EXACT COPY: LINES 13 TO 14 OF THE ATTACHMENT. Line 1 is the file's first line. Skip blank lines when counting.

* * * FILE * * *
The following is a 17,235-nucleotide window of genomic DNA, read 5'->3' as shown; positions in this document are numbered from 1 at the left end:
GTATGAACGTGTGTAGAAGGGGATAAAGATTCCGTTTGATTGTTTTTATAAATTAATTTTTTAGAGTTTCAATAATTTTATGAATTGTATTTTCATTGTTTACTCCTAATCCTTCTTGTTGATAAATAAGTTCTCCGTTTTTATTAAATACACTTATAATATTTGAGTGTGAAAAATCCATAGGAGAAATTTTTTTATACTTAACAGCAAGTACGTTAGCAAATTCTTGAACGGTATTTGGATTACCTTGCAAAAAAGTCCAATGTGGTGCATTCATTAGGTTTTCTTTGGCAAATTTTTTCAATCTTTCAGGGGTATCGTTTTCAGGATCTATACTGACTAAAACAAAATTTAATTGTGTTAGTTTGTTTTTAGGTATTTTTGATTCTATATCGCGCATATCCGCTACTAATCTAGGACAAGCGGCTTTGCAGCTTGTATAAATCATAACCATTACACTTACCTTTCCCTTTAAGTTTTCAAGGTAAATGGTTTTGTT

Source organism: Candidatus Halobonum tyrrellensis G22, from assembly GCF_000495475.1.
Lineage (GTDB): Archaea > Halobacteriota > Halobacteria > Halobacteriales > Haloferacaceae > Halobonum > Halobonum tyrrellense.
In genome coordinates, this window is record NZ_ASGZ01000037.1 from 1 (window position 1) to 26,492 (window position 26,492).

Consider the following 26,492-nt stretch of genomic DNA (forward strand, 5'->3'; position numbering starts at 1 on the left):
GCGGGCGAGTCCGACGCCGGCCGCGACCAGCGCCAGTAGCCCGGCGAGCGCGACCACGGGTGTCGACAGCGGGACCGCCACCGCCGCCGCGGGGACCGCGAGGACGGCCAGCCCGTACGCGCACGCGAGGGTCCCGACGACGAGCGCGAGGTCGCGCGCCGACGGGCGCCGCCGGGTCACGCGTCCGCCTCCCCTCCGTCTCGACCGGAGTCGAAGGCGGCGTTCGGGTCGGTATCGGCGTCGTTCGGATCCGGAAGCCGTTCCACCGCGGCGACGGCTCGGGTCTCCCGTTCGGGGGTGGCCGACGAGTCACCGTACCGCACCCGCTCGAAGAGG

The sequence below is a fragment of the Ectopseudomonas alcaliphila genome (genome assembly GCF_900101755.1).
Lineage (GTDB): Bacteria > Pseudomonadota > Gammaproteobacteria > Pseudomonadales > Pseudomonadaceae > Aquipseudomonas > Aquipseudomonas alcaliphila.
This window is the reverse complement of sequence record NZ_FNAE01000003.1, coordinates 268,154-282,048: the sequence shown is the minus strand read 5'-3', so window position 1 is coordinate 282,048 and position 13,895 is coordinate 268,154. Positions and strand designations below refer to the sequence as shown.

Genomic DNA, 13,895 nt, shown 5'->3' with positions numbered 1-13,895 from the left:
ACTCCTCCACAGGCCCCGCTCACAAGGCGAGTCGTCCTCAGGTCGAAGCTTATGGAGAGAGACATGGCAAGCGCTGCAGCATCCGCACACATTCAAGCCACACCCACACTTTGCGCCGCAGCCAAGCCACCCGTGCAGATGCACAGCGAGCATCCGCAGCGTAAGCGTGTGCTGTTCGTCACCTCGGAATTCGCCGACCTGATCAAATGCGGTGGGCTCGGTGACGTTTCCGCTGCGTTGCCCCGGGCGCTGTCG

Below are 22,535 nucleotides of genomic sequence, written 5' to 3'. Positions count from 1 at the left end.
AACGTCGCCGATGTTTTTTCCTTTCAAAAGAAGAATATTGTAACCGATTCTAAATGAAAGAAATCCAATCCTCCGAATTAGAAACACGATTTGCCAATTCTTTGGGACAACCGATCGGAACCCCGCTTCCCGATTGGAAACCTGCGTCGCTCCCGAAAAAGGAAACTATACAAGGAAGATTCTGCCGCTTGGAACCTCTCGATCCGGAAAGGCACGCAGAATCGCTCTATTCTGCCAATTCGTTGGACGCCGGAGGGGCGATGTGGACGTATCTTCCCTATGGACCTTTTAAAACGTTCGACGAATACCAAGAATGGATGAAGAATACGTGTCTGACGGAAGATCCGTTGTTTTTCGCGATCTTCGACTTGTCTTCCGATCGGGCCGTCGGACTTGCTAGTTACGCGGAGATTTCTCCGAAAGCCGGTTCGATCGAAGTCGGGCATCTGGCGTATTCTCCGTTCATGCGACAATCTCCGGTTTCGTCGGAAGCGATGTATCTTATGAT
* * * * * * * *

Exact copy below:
Below are 22,535 nucleotides of genomic sequence, written 5' to 3'. Positions count from 1 at the left end.
AACGTCGCCGATGTTTTTTCCTTTCAAAAGAAGAATATTGTAACCGATTCTAAATGAAAGAAATCCAATCCTCCGAATTAGAAACACGATTTGCCAATTCTTTGGGACAACCGATCGGAACCCCGCTTCCCGATTGGAAACCTGCGTCGCTCCCGAAAAAGGAAACTATACAAGGAAGATTCTGCCGCTTGGAACCTCTCGATCCGGAAAGGCACGCAGAATCGCTCTATTCTGCCAATTCGTTGGACGCCGGAGGGGCGATGTGGACGTATCTTCCCTATGGACCTTTTAAAACGTTCGACGAATACCAAGAATGGATGAAGAATACGTGTCTGACGGAAGATCCGTTGTTTTTCGCGATCTTCGACTTGTCTTCCGATCGGGCCGTCGGACTTGCTAGTTACGCGGAGATTTCTCCGAAAGCCGGTTCGATCGAAGTCGGGCATCTGGCGTATTCTCCGTTCATGCGACAATCTCCGGTTTCGTCGGAAGCGATGTATCTTATGAT